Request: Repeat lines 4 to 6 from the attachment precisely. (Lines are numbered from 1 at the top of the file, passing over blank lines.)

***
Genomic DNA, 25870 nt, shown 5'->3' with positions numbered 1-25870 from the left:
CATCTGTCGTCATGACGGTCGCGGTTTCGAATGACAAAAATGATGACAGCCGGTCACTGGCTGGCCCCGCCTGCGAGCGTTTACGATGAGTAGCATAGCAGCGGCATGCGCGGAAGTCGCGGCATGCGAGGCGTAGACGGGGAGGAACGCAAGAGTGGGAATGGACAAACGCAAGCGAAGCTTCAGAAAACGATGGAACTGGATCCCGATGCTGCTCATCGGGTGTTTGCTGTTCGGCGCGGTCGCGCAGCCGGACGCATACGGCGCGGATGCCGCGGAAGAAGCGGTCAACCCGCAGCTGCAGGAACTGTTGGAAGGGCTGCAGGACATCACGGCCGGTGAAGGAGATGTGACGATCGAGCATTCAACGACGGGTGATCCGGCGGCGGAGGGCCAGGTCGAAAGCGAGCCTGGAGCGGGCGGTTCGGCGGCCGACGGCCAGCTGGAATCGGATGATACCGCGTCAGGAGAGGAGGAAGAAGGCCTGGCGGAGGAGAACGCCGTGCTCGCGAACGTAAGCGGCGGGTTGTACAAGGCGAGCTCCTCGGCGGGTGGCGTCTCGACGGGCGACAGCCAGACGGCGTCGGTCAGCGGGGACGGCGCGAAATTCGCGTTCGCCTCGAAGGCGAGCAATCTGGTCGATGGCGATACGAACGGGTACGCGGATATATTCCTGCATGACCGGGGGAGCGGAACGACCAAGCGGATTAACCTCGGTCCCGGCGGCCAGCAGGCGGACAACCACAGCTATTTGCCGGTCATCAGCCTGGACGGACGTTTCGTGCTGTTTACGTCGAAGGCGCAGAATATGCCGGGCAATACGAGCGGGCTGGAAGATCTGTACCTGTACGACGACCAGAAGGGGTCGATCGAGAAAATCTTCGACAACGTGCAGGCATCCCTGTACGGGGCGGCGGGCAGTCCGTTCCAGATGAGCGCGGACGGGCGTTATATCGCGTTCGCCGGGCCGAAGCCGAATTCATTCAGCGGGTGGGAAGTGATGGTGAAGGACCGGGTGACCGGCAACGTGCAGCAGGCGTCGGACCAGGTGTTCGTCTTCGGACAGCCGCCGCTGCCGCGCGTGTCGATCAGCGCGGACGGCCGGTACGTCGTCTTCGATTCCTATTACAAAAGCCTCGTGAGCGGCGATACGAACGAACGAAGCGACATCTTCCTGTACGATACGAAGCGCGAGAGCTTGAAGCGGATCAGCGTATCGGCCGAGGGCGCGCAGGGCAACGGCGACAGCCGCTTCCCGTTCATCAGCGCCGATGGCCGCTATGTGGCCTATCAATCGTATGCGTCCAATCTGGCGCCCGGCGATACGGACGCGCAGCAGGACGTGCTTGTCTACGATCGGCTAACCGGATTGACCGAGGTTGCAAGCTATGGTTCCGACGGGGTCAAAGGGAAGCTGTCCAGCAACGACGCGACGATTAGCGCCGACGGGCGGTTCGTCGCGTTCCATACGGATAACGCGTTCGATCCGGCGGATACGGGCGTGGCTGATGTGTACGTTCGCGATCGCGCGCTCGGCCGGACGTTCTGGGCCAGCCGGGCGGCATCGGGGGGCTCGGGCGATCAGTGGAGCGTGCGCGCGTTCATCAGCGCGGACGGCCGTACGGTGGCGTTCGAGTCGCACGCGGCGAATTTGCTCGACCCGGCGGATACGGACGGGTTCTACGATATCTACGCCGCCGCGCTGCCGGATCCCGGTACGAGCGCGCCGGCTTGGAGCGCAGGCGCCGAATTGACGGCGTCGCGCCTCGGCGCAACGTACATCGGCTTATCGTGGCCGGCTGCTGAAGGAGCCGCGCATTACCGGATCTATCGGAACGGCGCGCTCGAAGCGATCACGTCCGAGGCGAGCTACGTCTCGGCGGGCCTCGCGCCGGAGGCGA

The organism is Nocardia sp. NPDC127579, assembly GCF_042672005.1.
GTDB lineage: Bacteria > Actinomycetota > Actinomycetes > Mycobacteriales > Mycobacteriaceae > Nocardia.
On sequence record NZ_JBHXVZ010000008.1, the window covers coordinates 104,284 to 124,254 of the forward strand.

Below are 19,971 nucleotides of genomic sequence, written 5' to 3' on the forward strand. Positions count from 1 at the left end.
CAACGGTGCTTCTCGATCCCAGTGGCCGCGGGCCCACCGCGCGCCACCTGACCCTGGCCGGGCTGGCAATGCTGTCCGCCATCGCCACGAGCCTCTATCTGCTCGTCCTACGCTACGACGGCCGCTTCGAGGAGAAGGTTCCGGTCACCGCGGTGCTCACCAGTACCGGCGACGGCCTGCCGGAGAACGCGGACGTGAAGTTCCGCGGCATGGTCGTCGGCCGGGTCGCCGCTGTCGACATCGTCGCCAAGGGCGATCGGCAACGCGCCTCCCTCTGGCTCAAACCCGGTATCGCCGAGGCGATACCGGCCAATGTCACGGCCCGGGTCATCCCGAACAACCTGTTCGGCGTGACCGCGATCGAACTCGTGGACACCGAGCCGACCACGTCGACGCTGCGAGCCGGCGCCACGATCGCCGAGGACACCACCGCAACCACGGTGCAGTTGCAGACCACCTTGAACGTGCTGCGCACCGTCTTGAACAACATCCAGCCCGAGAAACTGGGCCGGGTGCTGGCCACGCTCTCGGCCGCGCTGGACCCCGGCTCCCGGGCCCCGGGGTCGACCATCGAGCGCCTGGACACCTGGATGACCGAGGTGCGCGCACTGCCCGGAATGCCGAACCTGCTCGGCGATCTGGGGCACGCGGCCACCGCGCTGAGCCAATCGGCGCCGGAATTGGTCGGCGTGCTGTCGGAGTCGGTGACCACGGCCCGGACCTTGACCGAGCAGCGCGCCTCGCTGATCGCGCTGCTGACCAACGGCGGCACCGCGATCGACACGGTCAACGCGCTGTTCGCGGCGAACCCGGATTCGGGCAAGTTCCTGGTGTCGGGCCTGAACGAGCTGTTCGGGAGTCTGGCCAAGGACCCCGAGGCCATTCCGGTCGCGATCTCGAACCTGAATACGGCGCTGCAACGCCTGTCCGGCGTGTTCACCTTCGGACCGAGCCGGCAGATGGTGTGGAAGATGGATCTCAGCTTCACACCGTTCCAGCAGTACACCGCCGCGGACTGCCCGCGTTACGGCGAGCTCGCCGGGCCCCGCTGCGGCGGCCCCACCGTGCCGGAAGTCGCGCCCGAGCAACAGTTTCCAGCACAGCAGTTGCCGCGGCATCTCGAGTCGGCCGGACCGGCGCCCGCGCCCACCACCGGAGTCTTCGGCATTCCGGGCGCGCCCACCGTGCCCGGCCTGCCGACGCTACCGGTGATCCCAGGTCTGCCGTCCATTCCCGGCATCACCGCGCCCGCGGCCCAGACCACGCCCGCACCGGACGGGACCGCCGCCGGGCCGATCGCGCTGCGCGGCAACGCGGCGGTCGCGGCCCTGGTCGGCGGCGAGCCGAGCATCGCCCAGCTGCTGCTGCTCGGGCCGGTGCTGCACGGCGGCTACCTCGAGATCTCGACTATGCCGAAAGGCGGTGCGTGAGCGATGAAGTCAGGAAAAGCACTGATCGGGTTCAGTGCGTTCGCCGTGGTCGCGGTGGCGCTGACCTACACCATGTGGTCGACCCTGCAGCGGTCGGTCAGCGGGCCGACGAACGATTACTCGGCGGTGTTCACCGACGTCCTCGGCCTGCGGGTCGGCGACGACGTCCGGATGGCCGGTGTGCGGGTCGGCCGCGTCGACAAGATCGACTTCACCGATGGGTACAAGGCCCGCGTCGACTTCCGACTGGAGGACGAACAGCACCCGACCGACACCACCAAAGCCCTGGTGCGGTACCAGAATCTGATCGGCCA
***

GTDB lineage: Bacteria > Actinomycetota > Actinomycetes > Mycobacteriales > Mycobacteriaceae > Nocardia.
On sequence record NZ_JBHXVZ010000008.1, the window covers coordinates 104,284 to 124,254 of the forward strand.

Below are 19,971 nucleotides of genomic sequence, written 5' to 3' on the forward strand. Positions count from 1 at the left end.